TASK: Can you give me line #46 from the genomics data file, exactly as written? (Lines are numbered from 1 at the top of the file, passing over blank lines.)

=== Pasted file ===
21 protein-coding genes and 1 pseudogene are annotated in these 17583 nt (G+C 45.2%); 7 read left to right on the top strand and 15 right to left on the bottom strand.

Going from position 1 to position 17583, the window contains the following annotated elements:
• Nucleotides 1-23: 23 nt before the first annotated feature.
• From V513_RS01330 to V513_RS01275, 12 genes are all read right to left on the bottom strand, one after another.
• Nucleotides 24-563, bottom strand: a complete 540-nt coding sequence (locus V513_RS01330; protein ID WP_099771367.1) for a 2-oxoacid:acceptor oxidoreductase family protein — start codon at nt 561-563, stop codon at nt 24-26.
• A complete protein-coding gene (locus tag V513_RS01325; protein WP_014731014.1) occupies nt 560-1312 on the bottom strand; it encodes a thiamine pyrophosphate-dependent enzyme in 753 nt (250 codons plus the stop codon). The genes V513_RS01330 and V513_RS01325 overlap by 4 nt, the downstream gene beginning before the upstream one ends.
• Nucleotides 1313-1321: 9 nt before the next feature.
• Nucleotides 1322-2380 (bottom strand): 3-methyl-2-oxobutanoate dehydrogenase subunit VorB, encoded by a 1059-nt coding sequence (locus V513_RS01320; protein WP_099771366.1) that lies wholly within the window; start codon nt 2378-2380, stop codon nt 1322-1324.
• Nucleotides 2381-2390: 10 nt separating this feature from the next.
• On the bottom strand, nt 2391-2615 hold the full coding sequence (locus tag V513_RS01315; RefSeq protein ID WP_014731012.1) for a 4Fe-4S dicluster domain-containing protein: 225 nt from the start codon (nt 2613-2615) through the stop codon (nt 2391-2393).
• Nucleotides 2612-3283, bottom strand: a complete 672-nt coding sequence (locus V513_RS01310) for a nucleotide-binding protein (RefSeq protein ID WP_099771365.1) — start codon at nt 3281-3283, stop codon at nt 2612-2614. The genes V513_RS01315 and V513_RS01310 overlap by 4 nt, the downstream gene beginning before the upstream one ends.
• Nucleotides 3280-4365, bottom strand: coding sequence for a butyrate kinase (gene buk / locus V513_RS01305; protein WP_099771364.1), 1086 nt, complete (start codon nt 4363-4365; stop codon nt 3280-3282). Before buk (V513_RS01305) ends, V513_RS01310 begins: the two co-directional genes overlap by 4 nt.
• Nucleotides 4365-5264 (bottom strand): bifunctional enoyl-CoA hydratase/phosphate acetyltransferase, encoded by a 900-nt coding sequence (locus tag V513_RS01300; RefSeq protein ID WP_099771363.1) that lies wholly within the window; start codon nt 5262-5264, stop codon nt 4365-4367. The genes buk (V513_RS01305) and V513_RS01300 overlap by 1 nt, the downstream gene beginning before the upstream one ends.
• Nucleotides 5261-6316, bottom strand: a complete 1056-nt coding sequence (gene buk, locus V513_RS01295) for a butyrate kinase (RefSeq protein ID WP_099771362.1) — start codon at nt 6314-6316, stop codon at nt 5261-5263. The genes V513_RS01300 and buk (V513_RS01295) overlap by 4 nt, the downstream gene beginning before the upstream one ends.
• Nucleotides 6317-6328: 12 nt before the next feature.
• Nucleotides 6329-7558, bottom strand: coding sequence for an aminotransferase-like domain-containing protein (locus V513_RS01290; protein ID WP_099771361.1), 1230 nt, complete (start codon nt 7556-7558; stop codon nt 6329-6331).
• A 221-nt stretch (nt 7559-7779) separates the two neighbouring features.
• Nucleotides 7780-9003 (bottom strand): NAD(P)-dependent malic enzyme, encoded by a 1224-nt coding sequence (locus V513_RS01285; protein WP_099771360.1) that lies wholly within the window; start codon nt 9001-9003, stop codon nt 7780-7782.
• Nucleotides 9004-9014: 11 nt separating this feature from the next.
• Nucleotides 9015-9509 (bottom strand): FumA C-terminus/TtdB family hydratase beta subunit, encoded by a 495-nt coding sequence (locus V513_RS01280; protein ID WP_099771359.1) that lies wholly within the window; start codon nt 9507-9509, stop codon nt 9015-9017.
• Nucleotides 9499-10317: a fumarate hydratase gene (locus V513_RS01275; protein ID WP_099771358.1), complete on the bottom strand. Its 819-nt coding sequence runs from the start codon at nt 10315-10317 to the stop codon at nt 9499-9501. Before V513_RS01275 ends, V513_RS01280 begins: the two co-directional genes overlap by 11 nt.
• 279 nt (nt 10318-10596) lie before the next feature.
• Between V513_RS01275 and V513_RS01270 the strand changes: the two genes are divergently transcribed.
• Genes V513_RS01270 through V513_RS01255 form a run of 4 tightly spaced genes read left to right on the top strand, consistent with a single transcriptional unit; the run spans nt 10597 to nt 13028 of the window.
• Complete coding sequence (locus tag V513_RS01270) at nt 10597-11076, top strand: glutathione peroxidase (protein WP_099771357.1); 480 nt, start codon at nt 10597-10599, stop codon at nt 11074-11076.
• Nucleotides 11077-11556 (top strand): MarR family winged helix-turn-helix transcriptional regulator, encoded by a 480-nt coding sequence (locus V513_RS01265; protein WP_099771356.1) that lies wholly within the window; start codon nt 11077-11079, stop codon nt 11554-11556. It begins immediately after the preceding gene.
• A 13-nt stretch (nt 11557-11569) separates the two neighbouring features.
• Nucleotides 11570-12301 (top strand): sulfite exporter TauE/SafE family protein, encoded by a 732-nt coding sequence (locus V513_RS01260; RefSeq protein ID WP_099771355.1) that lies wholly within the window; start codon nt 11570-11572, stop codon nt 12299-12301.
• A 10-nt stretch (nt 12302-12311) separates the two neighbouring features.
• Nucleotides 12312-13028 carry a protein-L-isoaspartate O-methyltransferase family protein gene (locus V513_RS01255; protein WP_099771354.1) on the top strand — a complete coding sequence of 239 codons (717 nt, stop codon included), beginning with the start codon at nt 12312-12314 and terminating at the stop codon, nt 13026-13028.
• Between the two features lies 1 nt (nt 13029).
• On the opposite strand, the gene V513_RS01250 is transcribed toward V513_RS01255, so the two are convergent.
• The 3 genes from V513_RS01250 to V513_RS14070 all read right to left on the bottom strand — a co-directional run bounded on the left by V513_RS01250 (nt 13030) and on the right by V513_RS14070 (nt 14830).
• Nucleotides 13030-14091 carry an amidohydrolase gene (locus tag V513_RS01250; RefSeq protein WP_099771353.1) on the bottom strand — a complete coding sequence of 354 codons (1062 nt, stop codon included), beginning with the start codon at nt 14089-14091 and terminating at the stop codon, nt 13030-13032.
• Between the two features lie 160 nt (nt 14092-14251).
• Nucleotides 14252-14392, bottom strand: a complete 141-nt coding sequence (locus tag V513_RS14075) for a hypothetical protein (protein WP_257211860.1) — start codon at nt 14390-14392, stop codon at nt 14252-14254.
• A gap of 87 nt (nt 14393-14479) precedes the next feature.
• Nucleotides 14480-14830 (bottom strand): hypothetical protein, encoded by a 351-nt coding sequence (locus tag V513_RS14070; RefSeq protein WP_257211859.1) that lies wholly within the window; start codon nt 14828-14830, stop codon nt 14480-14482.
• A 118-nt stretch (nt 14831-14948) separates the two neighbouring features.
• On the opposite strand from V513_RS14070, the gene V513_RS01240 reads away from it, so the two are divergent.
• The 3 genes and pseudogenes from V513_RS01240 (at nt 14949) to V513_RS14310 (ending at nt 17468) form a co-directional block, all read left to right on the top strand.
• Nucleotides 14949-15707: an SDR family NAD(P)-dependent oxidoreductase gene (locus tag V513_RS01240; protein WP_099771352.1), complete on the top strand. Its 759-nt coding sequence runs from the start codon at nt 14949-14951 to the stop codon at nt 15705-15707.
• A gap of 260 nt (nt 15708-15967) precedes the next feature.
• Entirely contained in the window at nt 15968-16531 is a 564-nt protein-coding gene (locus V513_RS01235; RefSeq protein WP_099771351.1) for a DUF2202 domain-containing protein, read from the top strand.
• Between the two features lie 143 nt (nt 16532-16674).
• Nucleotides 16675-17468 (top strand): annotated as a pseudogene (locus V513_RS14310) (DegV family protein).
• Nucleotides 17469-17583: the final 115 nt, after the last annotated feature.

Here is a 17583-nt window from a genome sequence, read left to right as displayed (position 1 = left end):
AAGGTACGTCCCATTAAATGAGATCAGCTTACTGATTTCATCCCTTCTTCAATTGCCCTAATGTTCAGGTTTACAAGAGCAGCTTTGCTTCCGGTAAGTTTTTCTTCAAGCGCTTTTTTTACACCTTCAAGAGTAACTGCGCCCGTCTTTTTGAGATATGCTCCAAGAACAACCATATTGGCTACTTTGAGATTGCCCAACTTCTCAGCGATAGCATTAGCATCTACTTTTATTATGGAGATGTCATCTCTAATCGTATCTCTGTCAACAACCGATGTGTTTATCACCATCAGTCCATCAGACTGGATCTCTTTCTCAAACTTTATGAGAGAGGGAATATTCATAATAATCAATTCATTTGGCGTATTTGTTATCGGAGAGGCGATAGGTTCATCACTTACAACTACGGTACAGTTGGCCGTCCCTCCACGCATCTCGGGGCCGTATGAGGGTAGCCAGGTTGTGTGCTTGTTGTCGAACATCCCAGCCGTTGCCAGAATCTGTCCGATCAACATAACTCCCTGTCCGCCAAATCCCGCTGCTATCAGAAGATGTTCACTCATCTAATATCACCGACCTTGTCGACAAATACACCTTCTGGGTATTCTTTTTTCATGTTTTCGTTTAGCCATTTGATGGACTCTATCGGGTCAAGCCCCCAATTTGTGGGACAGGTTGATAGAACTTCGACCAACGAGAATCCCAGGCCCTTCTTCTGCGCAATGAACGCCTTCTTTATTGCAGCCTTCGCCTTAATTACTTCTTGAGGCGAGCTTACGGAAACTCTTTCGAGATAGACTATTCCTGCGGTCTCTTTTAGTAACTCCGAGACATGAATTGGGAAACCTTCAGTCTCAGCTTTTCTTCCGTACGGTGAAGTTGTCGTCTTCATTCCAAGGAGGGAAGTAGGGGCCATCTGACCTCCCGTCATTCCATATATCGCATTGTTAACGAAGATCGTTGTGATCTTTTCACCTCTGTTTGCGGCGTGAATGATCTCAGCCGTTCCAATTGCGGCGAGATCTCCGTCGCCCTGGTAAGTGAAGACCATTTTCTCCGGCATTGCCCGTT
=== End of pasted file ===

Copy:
• Nucleotides 16675-17468 (top strand): annotated as a pseudogene (locus V513_RS14310) (DegV family protein).